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Culture

The Real Drama of Berlin Opera

Berlin's three opera houses are no strangers to eluding closure and nursing the wounds of financial incision. Although they are currently on safe ground, they're having to learn to sing for their supper in unison.

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West Berlin's answer to opera

As the only city in the world with three opera houses in its cultural repertoire, Berlin is sitting on a genuine gem. But making it dazzle to full potential is not entirely straightforward. The reality is that bright lights and fanfare cost money, Berlin is broke, and culture is desirable prey for the swooping hand of municipal cost-cutting.

Inszenierung an Komischer Oper Berlin

Scene from John Neumeier's ballet interpretation of "Midsummer Night's Dream"

Yet somehow, and maybe against the odds, the operatic trio has managed to secure its continued existence. Thus far at least. Unlike the city's ballet, which was compressed from three into one at the end of last year, opera in the German capital enjoys the backing of a strong lobby, and nobody really wants to see any one ensemble forced into a final bow.

But change is of the essence if the music is to keep flowing.

"Right now the attitude is, 'Oh goodness, we've got three opera houses, what shall we do with them,'" Torsten Wöhlert, the spokesman for the city state's minister of culture, told DW-WORLD. "That has to change, and tourists coming to Berlin have to start coming for the opera as well as the museums."

Competition versus co-operation

At the end of last year, Berlin's ministry of culture took the somewhat controversial step of creating a foundation, Stiftung Oper in Berlin, or Berlin Opera Foundation, to bring all three opera houses under one financial roof.

"The alternative would have been to close one of them down or to dispense with of one of the ensembles," Wöhlert said. And that would have been akin to selecting a lamb for the slaughter, not least because each of the three sings to its own tune and is in no way superfluous to the classical music landscape of the city.

Berliner Staatsoper Unter den Linden

The Staatsoper has a long tradition of musical endeavor

The Staatsoper Unter den Linden in the eastern part of the city, has been seducing opera-lovers since the days of Prussian King Friedrich II. A few blocks down the road, the Komische Oper has built up a reputation for music theater and stages all its performances in German. And last but not least, the Deutsche Oper is the genre representative in the former west of the city.

Under the umbrella of the foundation, the three opera houses, the Berlin state ballet and a centralized stage service have had to forsake large parts of their egos and learn to work together towards developing a kind of co-operative competition. They know how much money is at their collective disposal over the next five years -- €113.6 million ($149.5 million) for 2004, to be gradually reduced to €96.8 million in 2009 -- and can plan and perform accordingly.

Strength in numbers

It was quite a departure for three institutions but so far the virtues of the foundation have not gone unsung.

"All three opera houses are very different and they compliment one another brilliantly," Andre Kraft, spokesman for the Komische Oper, told DW-WORLD. "It is a competitive situation, but it's also very fruitful."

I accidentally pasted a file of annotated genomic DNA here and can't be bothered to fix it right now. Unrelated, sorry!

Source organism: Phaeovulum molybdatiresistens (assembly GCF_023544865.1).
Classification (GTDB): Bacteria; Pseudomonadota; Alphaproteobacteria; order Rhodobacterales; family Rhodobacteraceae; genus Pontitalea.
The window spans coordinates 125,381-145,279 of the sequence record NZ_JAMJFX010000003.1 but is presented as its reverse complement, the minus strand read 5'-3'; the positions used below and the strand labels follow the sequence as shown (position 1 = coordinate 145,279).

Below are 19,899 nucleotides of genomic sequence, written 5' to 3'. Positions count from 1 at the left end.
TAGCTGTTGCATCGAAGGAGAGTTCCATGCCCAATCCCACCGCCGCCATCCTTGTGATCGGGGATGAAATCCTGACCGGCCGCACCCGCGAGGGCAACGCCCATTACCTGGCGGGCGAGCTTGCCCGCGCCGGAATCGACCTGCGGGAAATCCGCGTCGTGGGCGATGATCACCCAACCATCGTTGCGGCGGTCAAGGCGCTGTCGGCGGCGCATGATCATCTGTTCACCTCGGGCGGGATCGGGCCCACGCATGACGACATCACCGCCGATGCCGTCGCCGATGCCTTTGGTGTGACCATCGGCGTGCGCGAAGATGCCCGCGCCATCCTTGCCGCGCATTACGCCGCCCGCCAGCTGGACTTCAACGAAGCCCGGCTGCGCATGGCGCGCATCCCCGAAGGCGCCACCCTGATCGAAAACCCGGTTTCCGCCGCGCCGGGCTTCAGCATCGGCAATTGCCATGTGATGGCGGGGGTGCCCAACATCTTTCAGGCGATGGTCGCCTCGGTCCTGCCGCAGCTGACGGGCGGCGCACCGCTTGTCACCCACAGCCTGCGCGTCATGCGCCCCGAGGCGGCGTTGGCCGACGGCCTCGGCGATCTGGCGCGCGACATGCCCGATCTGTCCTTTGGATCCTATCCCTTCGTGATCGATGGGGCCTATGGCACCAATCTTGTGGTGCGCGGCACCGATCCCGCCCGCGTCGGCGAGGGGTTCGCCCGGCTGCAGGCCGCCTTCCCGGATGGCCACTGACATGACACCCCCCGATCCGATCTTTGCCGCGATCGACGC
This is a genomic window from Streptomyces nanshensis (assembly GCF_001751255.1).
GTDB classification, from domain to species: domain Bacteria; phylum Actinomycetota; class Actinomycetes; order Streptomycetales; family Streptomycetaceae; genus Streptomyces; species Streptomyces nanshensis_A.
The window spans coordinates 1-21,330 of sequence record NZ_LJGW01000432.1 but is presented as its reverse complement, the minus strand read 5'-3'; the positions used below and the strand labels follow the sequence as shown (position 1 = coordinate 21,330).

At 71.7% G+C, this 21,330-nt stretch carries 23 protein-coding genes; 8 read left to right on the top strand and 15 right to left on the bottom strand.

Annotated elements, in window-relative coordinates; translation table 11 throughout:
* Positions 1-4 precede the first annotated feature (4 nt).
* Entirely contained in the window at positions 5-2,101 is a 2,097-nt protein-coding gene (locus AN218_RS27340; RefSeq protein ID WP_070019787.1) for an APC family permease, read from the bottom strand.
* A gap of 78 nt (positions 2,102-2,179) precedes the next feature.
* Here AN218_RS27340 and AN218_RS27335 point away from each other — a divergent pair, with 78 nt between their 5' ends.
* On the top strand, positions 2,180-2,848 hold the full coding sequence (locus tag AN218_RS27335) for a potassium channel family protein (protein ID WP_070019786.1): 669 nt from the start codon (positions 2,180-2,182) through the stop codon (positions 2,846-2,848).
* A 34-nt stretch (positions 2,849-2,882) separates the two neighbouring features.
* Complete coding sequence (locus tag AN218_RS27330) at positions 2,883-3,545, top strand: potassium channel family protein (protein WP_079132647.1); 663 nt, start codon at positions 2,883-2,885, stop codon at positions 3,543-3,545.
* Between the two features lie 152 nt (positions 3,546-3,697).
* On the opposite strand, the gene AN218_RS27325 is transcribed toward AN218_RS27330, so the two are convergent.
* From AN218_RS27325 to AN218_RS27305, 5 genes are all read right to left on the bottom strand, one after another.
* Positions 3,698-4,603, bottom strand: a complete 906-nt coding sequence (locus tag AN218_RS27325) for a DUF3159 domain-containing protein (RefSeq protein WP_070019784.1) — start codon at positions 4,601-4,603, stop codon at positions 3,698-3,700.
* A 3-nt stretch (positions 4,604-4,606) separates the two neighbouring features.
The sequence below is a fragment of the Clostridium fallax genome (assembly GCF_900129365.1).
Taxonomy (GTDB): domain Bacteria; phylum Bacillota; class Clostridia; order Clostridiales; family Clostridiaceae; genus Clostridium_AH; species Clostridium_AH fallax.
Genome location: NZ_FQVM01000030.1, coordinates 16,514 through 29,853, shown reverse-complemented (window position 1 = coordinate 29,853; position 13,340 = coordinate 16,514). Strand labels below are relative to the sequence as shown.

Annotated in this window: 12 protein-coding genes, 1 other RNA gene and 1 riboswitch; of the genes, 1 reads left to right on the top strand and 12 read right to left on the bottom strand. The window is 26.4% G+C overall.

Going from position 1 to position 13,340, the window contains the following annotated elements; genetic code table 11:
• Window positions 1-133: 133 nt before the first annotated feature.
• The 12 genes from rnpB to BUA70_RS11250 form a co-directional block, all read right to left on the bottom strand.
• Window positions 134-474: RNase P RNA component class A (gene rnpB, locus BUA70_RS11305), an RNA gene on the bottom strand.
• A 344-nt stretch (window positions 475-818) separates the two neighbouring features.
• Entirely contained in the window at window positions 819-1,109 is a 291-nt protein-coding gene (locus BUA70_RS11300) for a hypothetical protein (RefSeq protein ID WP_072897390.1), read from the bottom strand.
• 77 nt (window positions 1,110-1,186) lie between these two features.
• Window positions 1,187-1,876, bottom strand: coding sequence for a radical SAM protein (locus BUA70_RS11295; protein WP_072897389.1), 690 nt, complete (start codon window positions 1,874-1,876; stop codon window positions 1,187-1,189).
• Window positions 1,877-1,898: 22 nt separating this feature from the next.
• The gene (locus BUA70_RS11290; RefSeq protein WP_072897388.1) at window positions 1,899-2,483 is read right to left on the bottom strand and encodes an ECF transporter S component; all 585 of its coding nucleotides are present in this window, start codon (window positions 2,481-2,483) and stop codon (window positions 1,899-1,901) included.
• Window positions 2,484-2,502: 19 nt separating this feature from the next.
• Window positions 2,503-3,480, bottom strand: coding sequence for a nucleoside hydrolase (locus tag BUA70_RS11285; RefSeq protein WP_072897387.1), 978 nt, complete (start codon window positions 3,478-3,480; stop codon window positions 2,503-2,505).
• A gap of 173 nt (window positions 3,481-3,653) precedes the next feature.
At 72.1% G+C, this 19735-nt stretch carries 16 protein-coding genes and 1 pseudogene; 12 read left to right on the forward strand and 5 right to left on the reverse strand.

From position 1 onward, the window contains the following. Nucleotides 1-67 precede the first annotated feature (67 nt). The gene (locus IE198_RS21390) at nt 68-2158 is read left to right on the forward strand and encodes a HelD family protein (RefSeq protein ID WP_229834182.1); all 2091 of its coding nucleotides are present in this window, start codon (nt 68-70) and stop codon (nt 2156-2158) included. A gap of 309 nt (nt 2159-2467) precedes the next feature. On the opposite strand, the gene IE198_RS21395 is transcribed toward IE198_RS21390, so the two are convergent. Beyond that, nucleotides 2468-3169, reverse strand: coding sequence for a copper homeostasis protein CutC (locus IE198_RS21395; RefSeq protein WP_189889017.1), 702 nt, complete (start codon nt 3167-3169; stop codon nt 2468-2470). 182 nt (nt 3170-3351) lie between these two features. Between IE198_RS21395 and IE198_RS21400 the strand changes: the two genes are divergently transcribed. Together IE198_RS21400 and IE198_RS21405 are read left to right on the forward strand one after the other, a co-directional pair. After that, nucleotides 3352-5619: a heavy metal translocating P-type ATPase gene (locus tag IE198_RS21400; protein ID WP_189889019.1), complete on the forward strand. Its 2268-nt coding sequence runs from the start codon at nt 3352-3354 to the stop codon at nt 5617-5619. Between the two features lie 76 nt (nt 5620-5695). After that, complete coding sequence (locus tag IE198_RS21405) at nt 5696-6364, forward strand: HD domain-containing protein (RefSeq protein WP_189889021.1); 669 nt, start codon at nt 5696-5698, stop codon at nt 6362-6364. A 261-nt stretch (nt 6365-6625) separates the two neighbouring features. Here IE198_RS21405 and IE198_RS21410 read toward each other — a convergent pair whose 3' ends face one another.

Mozart Oper Die Entführung aus dem Serail in Berlin

Scene from Mozart's "Abduction from the Seraglio" at the Komische Oper.

The foundation offers the trio the chance to coordinate performance plans, find ways of saving money together and come up with effective structures which don't impinge on the current high levels of artistic engagement.

The missing puppeteer

What the foundation has not yet been able to offer Berlin's musical majesties is a permanent general director to oversee the whole operation.

"It's a difficult position because although the general director won't have the freedom to intervene artistically, he must come from the performance world," said Elsa Blanke, who works for the Berlin Opera Foundation.

A creative mind with the power to budget sounds like something of a thankless task. And although Wöhlert made it plain that a cost-cutter would be nothing if not inadequately matched to the vacant post, anyone who rises to the challenge will have to wave the baton of fiscal control in a pretty vigorous manner.

Michael Schindhelm

Michael Schindhelm is now the sole candidate to run the foundation

So just where is the foundation going to find the perfect fit? Until a couple of weeks ago there were two candidates in the running -- the director of the Basel Theater, Michael Schindhelm, and the managing director of Frankfurt theaters, Bernd Fülle. After an embarrassing debacle which involved Berlin's minister of culture, Thomas Flierl, commissioning a sneaky piece of reporting into Fülle's background, the latter withdrew his candidature.

That just leaves Schindhelm, who is currently facing allegations of a past as an informer for the East German secret service (Stasi). Before his application can move onto the next phase, his Stasi files are to be scrutinized by a specially appointed committee.

If they find nothing worthy of great outcry, he will be invited to present himself and his viability to the opera foundation committee. It's a bureaucratic merry-go-round, but if he can hold on through all the stopping and starting without falling off, maybe he is just the man for the job.

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